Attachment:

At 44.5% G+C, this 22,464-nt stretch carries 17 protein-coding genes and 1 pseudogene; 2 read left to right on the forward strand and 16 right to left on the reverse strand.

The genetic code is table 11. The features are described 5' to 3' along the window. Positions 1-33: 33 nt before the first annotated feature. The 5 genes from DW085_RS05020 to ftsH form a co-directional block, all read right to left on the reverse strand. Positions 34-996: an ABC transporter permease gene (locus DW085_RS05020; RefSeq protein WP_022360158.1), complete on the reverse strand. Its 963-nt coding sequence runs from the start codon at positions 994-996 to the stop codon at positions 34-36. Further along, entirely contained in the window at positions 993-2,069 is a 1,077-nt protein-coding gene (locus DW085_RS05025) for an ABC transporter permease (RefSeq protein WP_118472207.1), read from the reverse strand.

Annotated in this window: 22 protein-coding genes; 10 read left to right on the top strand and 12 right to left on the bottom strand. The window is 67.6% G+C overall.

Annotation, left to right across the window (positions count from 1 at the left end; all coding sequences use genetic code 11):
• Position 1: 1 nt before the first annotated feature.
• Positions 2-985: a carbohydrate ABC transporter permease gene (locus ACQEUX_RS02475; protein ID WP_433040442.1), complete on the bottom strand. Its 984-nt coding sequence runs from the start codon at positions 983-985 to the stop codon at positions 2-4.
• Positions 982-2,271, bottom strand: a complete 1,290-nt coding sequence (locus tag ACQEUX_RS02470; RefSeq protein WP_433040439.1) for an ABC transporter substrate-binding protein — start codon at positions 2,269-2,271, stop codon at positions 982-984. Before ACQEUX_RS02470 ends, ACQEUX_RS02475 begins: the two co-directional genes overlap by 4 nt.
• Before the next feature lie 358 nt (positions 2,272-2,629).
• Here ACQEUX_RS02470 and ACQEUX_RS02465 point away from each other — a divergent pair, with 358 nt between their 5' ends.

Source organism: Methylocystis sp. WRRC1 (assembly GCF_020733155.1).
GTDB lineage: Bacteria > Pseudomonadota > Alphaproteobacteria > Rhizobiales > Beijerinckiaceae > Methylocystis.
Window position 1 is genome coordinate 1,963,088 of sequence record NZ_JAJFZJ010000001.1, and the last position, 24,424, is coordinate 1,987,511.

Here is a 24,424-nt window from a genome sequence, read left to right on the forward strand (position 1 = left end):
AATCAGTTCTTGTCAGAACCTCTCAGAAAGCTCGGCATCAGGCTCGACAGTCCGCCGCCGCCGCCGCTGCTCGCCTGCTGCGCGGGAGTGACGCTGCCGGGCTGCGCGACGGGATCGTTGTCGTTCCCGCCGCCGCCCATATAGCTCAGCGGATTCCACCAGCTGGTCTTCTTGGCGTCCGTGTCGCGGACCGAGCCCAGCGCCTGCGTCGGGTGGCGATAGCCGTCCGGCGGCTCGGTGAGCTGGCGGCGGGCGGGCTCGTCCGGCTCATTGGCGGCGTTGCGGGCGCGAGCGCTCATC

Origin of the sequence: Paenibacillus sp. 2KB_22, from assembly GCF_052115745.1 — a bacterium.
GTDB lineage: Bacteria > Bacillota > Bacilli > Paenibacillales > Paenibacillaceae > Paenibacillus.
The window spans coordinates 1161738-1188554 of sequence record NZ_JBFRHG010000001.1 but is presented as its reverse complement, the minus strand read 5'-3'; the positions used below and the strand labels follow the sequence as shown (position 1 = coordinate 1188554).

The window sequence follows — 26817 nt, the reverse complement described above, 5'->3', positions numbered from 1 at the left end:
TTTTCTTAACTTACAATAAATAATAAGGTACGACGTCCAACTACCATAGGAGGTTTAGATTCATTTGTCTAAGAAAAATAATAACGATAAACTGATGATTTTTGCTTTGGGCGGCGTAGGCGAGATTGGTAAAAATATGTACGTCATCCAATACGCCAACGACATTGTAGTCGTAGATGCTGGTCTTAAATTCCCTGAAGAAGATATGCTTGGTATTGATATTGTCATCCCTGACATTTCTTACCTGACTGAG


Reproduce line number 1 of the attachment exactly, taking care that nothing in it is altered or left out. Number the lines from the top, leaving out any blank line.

At 44.5% G+C, this 22,464-nt stretch carries 17 protein-coding genes and 1 pseudogene; 2 read left to right on the forward strand and 16 right to left on the reverse strand.